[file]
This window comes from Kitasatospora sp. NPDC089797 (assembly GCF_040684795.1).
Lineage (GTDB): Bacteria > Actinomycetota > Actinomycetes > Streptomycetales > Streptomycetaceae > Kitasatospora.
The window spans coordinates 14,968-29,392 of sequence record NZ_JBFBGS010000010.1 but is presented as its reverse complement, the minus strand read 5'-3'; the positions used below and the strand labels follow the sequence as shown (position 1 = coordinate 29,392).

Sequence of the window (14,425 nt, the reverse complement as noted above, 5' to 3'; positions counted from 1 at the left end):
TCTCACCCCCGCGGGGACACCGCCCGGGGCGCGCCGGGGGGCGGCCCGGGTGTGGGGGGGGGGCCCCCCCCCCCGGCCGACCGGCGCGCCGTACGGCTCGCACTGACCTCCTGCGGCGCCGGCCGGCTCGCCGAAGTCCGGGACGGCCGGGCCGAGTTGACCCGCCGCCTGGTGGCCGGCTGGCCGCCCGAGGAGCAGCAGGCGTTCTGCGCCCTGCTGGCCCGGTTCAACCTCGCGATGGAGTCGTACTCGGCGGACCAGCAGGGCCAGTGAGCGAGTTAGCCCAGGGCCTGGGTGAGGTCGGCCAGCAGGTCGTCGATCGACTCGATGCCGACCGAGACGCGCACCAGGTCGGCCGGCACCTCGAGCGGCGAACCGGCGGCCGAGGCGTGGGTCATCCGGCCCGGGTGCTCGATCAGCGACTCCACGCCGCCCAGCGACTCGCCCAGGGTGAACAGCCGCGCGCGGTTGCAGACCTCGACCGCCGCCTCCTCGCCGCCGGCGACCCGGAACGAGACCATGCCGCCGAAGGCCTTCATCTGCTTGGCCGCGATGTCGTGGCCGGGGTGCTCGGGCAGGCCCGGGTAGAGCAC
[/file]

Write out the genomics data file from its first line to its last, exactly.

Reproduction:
This window comes from Kitasatospora sp. NPDC089797 (assembly GCF_040684795.1).
Lineage (GTDB): Bacteria > Actinomycetota > Actinomycetes > Streptomycetales > Streptomycetaceae > Kitasatospora.
The window spans coordinates 14,968-29,392 of sequence record NZ_JBFBGS010000010.1 but is presented as its reverse complement, the minus strand read 5'-3'; the positions used below and the strand labels follow the sequence as shown (position 1 = coordinate 29,392).

Sequence of the window (14,425 nt, the reverse complement as noted above, 5' to 3'; positions counted from 1 at the left end):
TCTCACCCCCGCGGGGACACCGCCCGGGGCGCGCCGGGGGGCGGCCCGGGTGTGGGGGGGGGGCCCCCCCCCCCGGCCGACCGGCGCGCCGTACGGCTCGCACTGACCTCCTGCGGCGCCGGCCGGCTCGCCGAAGTCCGGGACGGCCGGGCCGAGTTGACCCGCCGCCTGGTGGCCGGCTGGCCGCCCGAGGAGCAGCAGGCGTTCTGCGCCCTGCTGGCCCGGTTCAACCTCGCGATGGAGTCGTACTCGGCGGACCAGCAGGGCCAGTGAGCGAGTTAGCCCAGGGCCTGGGTGAGGTCGGCCAGCAGGTCGTCGATCGACTCGATGCCGACCGAGACGCGCACCAGGTCGGCCGGCACCTCGAGCGGCGAACCGGCGGCCGAGGCGTGGGTCATCCGGCCCGGGTGCTCGATCAGCGACTCCACGCCGCCCAGCGACTCGCCCAGGGTGAACAGCCGCGCGCGGTTGCAGACCTCGACCGCCGCCTCCTCGCCGCCGGCGACCCGGAACGAGACCATGCCGCCGAAGGCCTTCATCTGCTTGGCCGCGATGTCGTGGCCGGGGTGCTCGGGCAGGCCCGGGTAGAGCAC